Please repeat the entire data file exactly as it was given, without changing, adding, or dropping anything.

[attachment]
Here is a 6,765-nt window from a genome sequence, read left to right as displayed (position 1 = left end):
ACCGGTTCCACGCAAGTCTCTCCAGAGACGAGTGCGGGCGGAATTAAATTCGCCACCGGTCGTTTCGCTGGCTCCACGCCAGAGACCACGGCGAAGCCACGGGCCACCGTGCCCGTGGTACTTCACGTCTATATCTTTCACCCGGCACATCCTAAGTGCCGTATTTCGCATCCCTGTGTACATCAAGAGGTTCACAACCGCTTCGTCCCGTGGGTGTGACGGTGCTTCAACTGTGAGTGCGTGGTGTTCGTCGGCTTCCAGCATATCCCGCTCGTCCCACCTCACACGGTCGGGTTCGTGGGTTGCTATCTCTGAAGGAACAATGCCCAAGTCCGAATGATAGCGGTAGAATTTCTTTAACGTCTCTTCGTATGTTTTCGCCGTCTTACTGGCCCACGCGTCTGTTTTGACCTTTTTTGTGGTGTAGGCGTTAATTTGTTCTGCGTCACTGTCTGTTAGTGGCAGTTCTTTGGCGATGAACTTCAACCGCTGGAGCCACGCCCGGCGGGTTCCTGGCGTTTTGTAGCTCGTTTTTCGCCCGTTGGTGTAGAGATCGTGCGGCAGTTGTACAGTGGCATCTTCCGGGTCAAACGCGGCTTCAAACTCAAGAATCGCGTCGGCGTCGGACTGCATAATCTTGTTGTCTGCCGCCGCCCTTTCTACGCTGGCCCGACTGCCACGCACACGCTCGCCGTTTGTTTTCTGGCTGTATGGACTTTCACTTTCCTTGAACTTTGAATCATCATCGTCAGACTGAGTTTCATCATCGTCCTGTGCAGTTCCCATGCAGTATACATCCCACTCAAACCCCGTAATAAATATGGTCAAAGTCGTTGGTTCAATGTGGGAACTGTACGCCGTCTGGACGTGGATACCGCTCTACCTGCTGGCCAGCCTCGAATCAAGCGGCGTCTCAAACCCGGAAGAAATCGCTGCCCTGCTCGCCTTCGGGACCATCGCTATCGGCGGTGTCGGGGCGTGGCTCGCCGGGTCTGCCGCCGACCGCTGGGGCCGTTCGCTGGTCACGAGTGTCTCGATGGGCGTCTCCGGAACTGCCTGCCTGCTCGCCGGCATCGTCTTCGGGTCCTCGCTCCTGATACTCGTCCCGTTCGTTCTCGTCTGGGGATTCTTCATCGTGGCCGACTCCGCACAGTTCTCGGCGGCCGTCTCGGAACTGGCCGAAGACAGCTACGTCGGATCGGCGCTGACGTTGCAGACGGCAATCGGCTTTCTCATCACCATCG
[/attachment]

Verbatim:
Here is a 6,765-nt window from a genome sequence, read left to right as displayed (position 1 = left end):
ACCGGTTCCACGCAAGTCTCTCCAGAGACGAGTGCGGGCGGAATTAAATTCGCCACCGGTCGTTTCGCTGGCTCCACGCCAGAGACCACGGCGAAGCCACGGGCCACCGTGCCCGTGGTACTTCACGTCTATATCTTTCACCCGGCACATCCTAAGTGCCGTATTTCGCATCCCTGTGTACATCAAGAGGTTCACAACCGCTTCGTCCCGTGGGTGTGACGGTGCTTCAACTGTGAGTGCGTGGTGTTCGTCGGCTTCCAGCATATCCCGCTCGTCCCACCTCACACGGTCGGGTTCGTGGGTTGCTATCTCTGAAGGAACAATGCCCAAGTCCGAATGATAGCGGTAGAATTTCTTTAACGTCTCTTCGTATGTTTTCGCCGTCTTACTGGCCCACGCGTCTGTTTTGACCTTTTTTGTGGTGTAGGCGTTAATTTGTTCTGCGTCACTGTCTGTTAGTGGCAGTTCTTTGGCGATGAACTTCAACCGCTGGAGCCACGCCCGGCGGGTTCCTGGCGTTTTGTAGCTCGTTTTTCGCCCGTTGGTGTAGAGATCGTGCGGCAGTTGTACAGTGGCATCTTCCGGGTCAAACGCGGCTTCAAACTCAAGAATCGCGTCGGCGTCGGACTGCATAATCTTGTTGTCTGCCGCCGCCCTTTCTACGCTGGCCCGACTGCCACGCACACGCTCGCCGTTTGTTTTCTGGCTGTATGGACTTTCACTTTCCTTGAACTTTGAATCATCATCGTCAGACTGAGTTTCATCATCGTCCTGTGCAGTTCCCATGCAGTATACATCCCACTCAAACCCCGTAATAAATATGGTCAAAGTCGTTGGTTCAATGTGGGAACTGTACGCCGTCTGGACGTGGATACCGCTCTACCTGCTGGCCAGCCTCGAATCAAGCGGCGTCTCAAACCCGGAAGAAATCGCTGCCCTGCTCGCCTTCGGGACCATCGCTATCGGCGGTGTCGGGGCGTGGCTCGCCGGGTCTGCCGCCGACCGCTGGGGCCGTTCGCTGGTCACGAGTGTCTCGATGGGCGTCTCCGGAACTGCCTGCCTGCTCGCCGGCATCGTCTTCGGGTCCTCGCTCCTGATACTCGTCCCGTTCGTTCTCGTCTGGGGATTCTTCATCGTGGCCGACTCCGCACAGTTCTCGGCGGCCGTCTCGGAACTGGCCGAAGACAGCTACGTCGGATCGGCGCTGACGTTGCAGACGGCAATCGGCTTTCTCATCACCATCG